User experience can make or break your business.
The checkout process is the most crucial element to consider in that regard.
Even more important is the context of that experience.
What’s appropriate for the desktop will not be suitable for the mobile interface.
For the most part, businesses understand this. It’s why there has been a widespread preoccupation with mobile friendliness.
Here’s the thing though.
People often neglect the checkout process.
Your customers make their final purchasing decisions before they get to checkout.
So why bother, right?
That’s being incredibly short-sighted.
Shopping cart abandonment is a real problem for ecommerce stores.
Customers expect their mobile shopping experience to be seamless, easy, and without friction.
If your checkout process does not meet these expectations, your conversion rates will dive, and your revenue will head south.
Considering that more than 50% of ecommerce traffic is mobile, you shouldn’t take it lightly.
In this article, I’ll give you some tested strategies for making your mobile checkout experience as easy as possible.
This way, your customers won’t be impeded by any friction when reaching for their wallets.
Your conversion rates will be higher, and shopping cart abandonment won’t be a dire issue for you.
If I’m mandated to create a user account before I check out, it’s an immediate turn-off.
I don’t know about you, but that’s the consensus.
Sure, you may take the time to create an account when you’re on a desktop.
Otherwise, it’s a hassle, and customers hate it.
Need proof? This is the second most common reason for shopping cart abandonment:
It’s likely that mobile shoppers are using this interface because they’re pressed for time. That’s why it’s important to have an option to check out as a guest.
Here’s an example:
I understand there are many benefits to increasing your user base.
- more demographic data to tailor your marketing to your customers;
- a better chance of increasing your customer lifetime value because subsequent purchases will be easier;
- the means to cultivate a strong bond with your customers, leading to more customer advocates.
The advantages are undeniable.
And there is an easy solution.
Provide incentives for shoppers to create an account.
You can reward them with a coupon code or credit towards their next purchase:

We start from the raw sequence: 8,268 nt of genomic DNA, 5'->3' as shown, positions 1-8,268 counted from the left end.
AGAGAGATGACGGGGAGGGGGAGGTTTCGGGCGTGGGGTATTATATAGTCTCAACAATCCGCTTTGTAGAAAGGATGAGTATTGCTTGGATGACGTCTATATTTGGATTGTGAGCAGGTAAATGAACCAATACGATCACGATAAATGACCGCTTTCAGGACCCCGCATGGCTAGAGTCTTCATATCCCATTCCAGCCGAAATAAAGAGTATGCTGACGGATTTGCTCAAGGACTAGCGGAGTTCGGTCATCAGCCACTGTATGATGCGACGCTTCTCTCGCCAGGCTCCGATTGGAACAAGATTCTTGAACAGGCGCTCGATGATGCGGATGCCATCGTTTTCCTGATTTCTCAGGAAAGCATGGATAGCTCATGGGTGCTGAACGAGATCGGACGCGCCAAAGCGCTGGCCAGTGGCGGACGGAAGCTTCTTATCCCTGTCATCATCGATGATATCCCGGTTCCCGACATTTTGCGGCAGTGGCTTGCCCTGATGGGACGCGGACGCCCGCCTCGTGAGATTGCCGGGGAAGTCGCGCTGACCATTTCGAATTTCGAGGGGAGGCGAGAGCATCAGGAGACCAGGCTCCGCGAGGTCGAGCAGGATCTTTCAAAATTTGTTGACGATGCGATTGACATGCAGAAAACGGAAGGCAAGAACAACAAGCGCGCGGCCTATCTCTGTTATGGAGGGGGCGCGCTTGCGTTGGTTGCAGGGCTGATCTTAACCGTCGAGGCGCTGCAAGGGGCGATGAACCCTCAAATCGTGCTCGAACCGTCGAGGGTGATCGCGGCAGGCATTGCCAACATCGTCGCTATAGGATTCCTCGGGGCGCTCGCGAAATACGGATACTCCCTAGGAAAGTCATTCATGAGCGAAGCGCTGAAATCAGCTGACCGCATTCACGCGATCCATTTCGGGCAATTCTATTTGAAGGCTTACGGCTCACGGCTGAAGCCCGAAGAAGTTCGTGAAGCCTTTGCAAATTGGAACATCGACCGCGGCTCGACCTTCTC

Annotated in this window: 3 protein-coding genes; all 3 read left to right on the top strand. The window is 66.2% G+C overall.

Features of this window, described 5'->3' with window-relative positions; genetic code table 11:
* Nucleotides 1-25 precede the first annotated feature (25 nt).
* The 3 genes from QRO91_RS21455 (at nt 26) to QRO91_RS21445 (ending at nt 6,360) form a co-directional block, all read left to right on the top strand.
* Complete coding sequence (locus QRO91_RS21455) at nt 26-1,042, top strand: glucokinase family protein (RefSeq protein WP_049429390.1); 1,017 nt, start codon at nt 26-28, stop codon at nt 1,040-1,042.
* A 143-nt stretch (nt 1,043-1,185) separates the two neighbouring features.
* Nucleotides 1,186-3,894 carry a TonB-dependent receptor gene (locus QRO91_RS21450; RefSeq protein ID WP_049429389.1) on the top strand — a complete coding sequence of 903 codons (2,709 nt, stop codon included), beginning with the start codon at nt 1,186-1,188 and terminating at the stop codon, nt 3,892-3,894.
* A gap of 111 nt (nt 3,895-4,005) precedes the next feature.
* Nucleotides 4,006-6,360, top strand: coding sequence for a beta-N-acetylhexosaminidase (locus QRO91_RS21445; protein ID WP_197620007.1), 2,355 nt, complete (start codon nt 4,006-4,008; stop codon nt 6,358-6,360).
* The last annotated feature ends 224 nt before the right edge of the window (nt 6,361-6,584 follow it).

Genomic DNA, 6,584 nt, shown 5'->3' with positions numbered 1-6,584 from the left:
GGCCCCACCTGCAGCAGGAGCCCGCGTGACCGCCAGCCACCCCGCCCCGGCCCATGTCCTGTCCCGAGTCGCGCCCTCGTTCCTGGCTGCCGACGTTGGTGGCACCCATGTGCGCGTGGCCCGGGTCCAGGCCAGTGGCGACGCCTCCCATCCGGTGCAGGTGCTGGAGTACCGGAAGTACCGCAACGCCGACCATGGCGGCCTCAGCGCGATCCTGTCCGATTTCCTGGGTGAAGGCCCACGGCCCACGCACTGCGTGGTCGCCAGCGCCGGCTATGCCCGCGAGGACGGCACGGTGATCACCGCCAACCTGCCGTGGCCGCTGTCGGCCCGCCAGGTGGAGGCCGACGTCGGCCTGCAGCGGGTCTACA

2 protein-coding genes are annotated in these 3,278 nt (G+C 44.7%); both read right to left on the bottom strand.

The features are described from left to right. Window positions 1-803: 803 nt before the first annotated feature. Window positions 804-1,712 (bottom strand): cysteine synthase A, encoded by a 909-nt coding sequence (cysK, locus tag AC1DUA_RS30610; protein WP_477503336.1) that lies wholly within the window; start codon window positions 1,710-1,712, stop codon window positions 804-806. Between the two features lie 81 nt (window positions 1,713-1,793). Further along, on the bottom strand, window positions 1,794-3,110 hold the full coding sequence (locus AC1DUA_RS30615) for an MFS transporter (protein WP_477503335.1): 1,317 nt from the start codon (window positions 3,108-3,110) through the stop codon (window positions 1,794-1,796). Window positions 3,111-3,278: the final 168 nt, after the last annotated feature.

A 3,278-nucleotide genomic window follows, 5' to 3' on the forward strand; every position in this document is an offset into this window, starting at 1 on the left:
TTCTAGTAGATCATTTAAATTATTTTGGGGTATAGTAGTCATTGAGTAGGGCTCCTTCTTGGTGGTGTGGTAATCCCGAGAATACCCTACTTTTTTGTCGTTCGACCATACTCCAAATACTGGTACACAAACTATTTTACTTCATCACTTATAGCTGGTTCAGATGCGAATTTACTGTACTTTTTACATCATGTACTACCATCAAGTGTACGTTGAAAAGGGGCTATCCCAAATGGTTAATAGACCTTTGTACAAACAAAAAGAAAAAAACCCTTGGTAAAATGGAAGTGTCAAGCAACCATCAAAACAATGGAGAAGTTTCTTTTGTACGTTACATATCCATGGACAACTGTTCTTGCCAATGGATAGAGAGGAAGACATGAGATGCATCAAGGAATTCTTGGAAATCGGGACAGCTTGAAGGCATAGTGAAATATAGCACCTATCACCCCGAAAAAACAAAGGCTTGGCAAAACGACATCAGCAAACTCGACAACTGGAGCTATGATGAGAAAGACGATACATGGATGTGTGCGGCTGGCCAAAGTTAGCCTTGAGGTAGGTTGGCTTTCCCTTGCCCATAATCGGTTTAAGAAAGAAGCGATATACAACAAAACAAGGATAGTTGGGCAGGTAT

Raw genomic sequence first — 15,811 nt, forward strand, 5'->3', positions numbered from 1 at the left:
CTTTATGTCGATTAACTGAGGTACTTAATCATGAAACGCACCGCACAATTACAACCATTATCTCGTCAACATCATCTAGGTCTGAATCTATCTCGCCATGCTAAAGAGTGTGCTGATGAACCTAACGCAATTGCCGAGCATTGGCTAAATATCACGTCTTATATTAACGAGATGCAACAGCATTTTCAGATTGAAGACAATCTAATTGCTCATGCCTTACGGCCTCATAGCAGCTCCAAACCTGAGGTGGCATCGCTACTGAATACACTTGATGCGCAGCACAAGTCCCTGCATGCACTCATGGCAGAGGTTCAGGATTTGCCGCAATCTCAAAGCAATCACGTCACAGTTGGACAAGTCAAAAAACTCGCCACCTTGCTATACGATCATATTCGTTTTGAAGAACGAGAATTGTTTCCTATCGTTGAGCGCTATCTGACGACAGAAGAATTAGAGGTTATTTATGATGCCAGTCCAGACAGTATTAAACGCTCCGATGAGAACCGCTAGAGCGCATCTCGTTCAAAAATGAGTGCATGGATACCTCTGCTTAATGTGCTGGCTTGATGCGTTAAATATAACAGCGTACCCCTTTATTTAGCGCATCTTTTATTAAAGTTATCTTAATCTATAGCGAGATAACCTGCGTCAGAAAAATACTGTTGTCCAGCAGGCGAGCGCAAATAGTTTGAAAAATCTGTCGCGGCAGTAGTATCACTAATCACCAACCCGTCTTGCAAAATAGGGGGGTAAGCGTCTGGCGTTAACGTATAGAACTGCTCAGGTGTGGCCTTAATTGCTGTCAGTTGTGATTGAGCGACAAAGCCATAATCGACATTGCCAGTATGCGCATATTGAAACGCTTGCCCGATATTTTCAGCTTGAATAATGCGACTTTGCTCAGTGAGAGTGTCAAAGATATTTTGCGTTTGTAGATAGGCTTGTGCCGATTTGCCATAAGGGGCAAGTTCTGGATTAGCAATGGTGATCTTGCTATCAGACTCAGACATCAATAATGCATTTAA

Guess what? Most people will jump on that offer.
That’s a much more effective approach than forcing them to create an account.
The encouraging news is, many businesses are catching up to this. Most offer both options.
Here’s the deal.
Many people who shop on their mobiles have likely visited your desktop store.
They already know what they want to buy.
They know where on your website it’s located.
The easier it is to find this item, add it to the cart, and locate the checkout, the faster you make the sale.
It’s as simple as that.
Having a “quick view” option right within navigation is an excellent way to put this into practice.
Here’s an example from Lulus:
If I click on “quick view,” I will not be redirected to a separate page for that particular product.
Instead, a window pops up with an obvious the “add to bag” option.
I’m met by another pop up that allows me to check out easily.
All this happens without me having to leave the page I was browsing.
The less information customers have to fill out during checkout, the faster they get through the process.
It also means they’ll have less resistance.
I highly recommend to include as few form fields as possible to complete the transaction—only the ones you actually need.
Checkout pages usually have both requied and optional fields:
If your checkout process doesn’t suffer without the optional fields, get rid of them.
It’s why many businesses opt for a one-page checkout.
However, I don’t recommend just one page for mobile.
For one, you have little screen real estate.
It means shoppers have to scroll endlessly to fill out their information. They also have to move back and forth to verify they have no errors.
It’s not the most optimal experience.
A paginated checkout allows you to break the process into bite-sized steps.
This, combined with a progress bar, will make it easier for your customers to compelete the checkout.
Here’s what I mean:
In the image above, it’s easy to see there are four steps to the checkout process.
Customers know what to expect and remain aware of their progress throughout.
You may be thinking this is obvious, but let me explain.
There are multiple elements to mobile-friendliness.
I’ve seen mobile storefronts that are vastly different from their desktop versions.
If there’s no alignment between the two interfaces, shoppers will think they’re in the wrong place.
The result? They bounce.
As we’ve seen before, most people first go to the desktop site to browse, get reviews, and make their decisions.
Ensure your mobile store is familiar to those who’ve gone through that process.
The other element of a mobile-friendly checkout is speed.
Shoppers of all kinds—mobile or not—want instant gratification.
They’re not as concerned with buying your product as much as they are with owning it.
If you take that away from them, whether by having a slow site or asking for much information, they’ll walk away.
The desire to own the product doesn’t go away. Your customers will simply go to your competitor. That’s bad for business.
Another important consideration is browsing behavior.
Mobile browsing is unique in many ways.
Here’s how you can optimize the mobile checkout process with user behavior in mind:
- To navigate, users use their fingers, not a mouse: This means you should place all key elements on your page within reach of the thumb.